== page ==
Thailand has reported a record daily rise in confirmed COVID-19 cases for several consecutive days after entering a new wave of the pandemic. On April 16, 2021, Thailand’s COVID-19 reproduction rate set a record high at 2.28%, which was higher than the world’s average rate at 1.11% and was also higher than that of Africa, Latin America and India, as well as neighbouring countries such as Cambodia.
The severity of the outbreak has raised concerns about the availability of hospital beds to accommodate confirmed patients. According to data from the Department of Medical Services, as of April 13, 2021, 3,460 of the 6,185 hospital beds in Greater Bangkok have been used, leaving only 2,725 beds available, which shall be reserved for other critically ill patients as well. If there are still thousands of new confirmed cases every day, the bed resources and medical staff of hospitals and temporary hospitals will inevitably be insufficient to effectively cope with such a high transmission rate. As a result, hospitals may have to choose who receives scarce COVID-19 treatment. Of course, no one wants to see the epidemic in Thailand develop to that level.
Therefore, during the development of the pandemic, preventive measures will play a key role in suppressing the spread of infection, including wearing facemasks that meet prespecified standards, maintaining interpersonal distance, maintaining personal hygiene after touching various objects, avoiding unnecessary travel, and working from home. In the meantime, the rollout of vaccines is crucial in forming herd immunity as quickly as possible.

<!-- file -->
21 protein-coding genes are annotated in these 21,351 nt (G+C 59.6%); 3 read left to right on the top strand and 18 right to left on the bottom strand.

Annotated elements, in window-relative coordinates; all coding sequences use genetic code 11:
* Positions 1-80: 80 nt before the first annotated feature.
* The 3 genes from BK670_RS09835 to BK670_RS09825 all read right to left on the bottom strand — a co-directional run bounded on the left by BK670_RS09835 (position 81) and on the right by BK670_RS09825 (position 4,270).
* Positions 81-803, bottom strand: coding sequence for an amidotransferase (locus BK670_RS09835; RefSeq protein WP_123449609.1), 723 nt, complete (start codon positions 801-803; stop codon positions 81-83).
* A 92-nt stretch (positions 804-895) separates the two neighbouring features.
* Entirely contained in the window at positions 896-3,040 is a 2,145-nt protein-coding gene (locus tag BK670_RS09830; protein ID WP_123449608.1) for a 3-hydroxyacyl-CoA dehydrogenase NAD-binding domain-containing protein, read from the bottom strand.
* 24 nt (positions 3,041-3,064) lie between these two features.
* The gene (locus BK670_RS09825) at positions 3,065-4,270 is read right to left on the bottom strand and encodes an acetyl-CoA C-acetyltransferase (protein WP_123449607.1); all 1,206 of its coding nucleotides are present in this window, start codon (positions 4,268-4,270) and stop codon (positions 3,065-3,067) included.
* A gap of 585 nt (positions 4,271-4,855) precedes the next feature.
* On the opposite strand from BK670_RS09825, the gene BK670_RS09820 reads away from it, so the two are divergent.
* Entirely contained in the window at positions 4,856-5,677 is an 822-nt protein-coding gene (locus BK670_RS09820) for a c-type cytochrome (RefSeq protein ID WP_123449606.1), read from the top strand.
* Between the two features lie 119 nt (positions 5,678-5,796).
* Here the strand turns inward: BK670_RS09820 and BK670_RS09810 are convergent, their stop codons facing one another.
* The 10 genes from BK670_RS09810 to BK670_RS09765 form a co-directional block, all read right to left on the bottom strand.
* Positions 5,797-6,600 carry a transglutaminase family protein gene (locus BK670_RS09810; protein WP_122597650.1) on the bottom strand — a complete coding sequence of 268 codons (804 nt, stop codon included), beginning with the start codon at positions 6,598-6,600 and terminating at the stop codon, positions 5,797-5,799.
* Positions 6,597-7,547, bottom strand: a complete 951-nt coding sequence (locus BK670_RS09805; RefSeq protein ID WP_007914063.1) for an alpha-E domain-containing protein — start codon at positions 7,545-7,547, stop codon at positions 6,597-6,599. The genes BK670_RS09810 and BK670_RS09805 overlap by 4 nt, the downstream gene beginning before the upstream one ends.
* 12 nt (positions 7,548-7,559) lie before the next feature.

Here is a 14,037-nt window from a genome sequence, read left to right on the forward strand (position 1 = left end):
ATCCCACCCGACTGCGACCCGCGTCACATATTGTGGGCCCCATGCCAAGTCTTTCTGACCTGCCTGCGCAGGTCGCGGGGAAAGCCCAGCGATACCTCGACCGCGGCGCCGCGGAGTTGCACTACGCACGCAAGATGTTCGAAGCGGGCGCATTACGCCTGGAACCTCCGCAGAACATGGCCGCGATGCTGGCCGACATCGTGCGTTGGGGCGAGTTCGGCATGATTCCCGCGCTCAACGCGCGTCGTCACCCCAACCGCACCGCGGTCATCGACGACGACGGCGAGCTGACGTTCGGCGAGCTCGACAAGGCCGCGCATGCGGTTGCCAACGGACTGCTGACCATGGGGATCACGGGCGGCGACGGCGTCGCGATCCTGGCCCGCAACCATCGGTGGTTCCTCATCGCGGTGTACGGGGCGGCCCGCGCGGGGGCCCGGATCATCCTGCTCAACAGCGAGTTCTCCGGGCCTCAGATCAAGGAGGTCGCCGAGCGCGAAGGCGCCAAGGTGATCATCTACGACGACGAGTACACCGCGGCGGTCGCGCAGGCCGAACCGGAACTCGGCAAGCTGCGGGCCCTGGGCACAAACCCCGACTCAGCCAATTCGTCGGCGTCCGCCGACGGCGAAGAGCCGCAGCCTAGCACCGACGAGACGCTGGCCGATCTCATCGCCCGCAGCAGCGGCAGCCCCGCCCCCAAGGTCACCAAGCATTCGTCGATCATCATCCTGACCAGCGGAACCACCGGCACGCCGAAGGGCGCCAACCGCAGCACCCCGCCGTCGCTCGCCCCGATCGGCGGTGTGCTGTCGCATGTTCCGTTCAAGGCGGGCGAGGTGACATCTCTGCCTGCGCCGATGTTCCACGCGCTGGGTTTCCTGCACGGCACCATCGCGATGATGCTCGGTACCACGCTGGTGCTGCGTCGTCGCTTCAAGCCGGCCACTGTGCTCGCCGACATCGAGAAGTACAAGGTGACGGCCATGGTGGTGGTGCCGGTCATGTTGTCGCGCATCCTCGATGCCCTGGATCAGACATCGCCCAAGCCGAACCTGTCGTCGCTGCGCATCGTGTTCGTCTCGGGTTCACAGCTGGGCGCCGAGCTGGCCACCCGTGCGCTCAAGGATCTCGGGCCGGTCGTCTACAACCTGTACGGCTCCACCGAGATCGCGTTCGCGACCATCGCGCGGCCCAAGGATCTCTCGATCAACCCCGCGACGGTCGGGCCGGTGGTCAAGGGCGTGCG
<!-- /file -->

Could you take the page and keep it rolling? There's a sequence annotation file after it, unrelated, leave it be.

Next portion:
In terms of an assessment of the percentage of the population given at least one vaccine dose conducted by Our World in Data, as of April 17, 2021, Thailand’s vaccination rate was at 0.75%, which was lower than that of Malaysia (2.21%), South Korea (2.95%), Indonesia (3.95%) and other countries in the region. However, the Thai government has reiterated its plan to procure 63 million doses of COVID-19 vaccines for Thai people within this year, in order to bring Thailand closer to herd immunity.
Rapid vaccination is necessary for the following reasons:
- Ensuring the security of the national health system, which is the top priority for the next 1-2 months while the epidemic is still severe.
- Restoring public confidence. It can be seen that countries with high vaccination rates have better economic indicators and currency trends than those of countries with low vaccination rates.
- Reviving the economy, especially the tourism sector that is about to enter its peak season at the end of the year. If Thailand wishes to attract foreign tourists this year, the high season in the fourth quarter will probably be the right time, as businesses have enough time to conduct marketing activities in advance, which means Thailand has 3-4 months left to quickly roll out vaccines. But the situation may change since no one can predict whether there will be another outbreak or not after the third wave of COVID-19 resurged in early April, and the past data shows that new variants and new outbreaks occur every 3-4 months.
Therefore, vaccines are the key solution to achieving national-level herd immunity and avoiding economic downturn risks. On the other hand, economic activities in countries with high vaccination rates are starting to recover, and people’s lives are beginning to return to normal. At present, the Thai government has been requested to allow the private sector to import vaccines, which will not only help speed-up the rollout of vaccines, but also reduce the government’s fiscal burden, as the government still needs to remedy the people affected by the third wave of the pandemic.
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